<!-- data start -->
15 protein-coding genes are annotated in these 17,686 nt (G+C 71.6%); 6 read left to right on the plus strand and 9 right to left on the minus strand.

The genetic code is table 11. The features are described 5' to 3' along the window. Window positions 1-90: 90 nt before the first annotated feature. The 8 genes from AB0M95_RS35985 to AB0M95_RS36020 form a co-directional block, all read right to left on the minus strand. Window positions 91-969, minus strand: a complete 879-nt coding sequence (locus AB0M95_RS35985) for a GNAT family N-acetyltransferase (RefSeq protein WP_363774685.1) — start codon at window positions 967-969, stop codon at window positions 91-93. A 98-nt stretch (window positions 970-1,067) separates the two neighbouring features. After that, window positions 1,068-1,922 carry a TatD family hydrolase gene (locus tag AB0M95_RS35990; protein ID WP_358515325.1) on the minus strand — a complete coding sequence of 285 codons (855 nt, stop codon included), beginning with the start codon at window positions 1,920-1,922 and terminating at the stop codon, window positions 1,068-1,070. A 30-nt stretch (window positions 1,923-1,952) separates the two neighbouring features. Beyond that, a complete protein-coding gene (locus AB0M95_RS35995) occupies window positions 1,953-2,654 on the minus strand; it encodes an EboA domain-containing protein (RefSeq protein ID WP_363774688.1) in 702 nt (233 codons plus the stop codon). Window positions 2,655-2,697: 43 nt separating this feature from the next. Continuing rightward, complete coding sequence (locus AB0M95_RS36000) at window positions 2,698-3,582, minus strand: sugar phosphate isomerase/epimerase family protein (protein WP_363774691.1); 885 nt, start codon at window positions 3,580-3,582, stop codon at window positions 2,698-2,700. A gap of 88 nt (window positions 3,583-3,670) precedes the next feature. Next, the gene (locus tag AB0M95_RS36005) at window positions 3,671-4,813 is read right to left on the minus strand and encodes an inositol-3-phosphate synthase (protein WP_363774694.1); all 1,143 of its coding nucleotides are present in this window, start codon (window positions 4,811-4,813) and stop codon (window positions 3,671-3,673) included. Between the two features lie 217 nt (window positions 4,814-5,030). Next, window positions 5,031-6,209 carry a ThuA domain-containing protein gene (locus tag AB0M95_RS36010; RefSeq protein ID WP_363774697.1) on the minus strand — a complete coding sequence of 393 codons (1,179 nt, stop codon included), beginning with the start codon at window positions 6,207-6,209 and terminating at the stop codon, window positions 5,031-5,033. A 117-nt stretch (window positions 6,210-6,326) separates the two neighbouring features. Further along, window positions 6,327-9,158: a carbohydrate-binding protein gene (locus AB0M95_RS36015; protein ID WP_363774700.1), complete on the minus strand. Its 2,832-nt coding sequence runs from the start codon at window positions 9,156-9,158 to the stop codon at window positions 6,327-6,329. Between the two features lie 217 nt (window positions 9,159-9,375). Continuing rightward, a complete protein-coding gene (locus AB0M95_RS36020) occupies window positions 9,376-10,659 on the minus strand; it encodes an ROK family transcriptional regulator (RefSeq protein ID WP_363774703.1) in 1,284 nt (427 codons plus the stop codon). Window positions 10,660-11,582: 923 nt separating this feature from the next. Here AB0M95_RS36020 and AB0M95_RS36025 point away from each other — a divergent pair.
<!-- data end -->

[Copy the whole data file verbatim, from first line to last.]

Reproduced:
15 protein-coding genes are annotated in these 17,686 nt (G+C 71.6%); 6 read left to right on the plus strand and 9 right to left on the minus strand.

The genetic code is table 11. The features are described 5' to 3' along the window. Window positions 1-90: 90 nt before the first annotated feature. The 8 genes from AB0M95_RS35985 to AB0M95_RS36020 form a co-directional block, all read right to left on the minus strand. Window positions 91-969, minus strand: a complete 879-nt coding sequence (locus AB0M95_RS35985) for a GNAT family N-acetyltransferase (RefSeq protein WP_363774685.1) — start codon at window positions 967-969, stop codon at window positions 91-93. A 98-nt stretch (window positions 970-1,067) separates the two neighbouring features. After that, window positions 1,068-1,922 carry a TatD family hydrolase gene (locus tag AB0M95_RS35990; protein ID WP_358515325.1) on the minus strand — a complete coding sequence of 285 codons (855 nt, stop codon included), beginning with the start codon at window positions 1,920-1,922 and terminating at the stop codon, window positions 1,068-1,070. A 30-nt stretch (window positions 1,923-1,952) separates the two neighbouring features. Beyond that, a complete protein-coding gene (locus AB0M95_RS35995) occupies window positions 1,953-2,654 on the minus strand; it encodes an EboA domain-containing protein (RefSeq protein ID WP_363774688.1) in 702 nt (233 codons plus the stop codon). Window positions 2,655-2,697: 43 nt separating this feature from the next. Continuing rightward, complete coding sequence (locus AB0M95_RS36000) at window positions 2,698-3,582, minus strand: sugar phosphate isomerase/epimerase family protein (protein WP_363774691.1); 885 nt, start codon at window positions 3,580-3,582, stop codon at window positions 2,698-2,700. A gap of 88 nt (window positions 3,583-3,670) precedes the next feature. Next, the gene (locus tag AB0M95_RS36005) at window positions 3,671-4,813 is read right to left on the minus strand and encodes an inositol-3-phosphate synthase (protein WP_363774694.1); all 1,143 of its coding nucleotides are present in this window, start codon (window positions 4,811-4,813) and stop codon (window positions 3,671-3,673) included. Between the two features lie 217 nt (window positions 4,814-5,030). Next, window positions 5,031-6,209 carry a ThuA domain-containing protein gene (locus tag AB0M95_RS36010; RefSeq protein ID WP_363774697.1) on the minus strand — a complete coding sequence of 393 codons (1,179 nt, stop codon included), beginning with the start codon at window positions 6,207-6,209 and terminating at the stop codon, window positions 5,031-5,033. A 117-nt stretch (window positions 6,210-6,326) separates the two neighbouring features. Further along, window positions 6,327-9,158: a carbohydrate-binding protein gene (locus AB0M95_RS36015; protein ID WP_363774700.1), complete on the minus strand. Its 2,832-nt coding sequence runs from the start codon at window positions 9,156-9,158 to the stop codon at window positions 6,327-6,329. Between the two features lie 217 nt (window positions 9,159-9,375). Continuing rightward, a complete protein-coding gene (locus AB0M95_RS36020) occupies window positions 9,376-10,659 on the minus strand; it encodes an ROK family transcriptional regulator (RefSeq protein ID WP_363774703.1) in 1,284 nt (427 codons plus the stop codon). Window positions 10,660-11,582: 923 nt separating this feature from the next. Here AB0M95_RS36020 and AB0M95_RS36025 point away from each other — a divergent pair.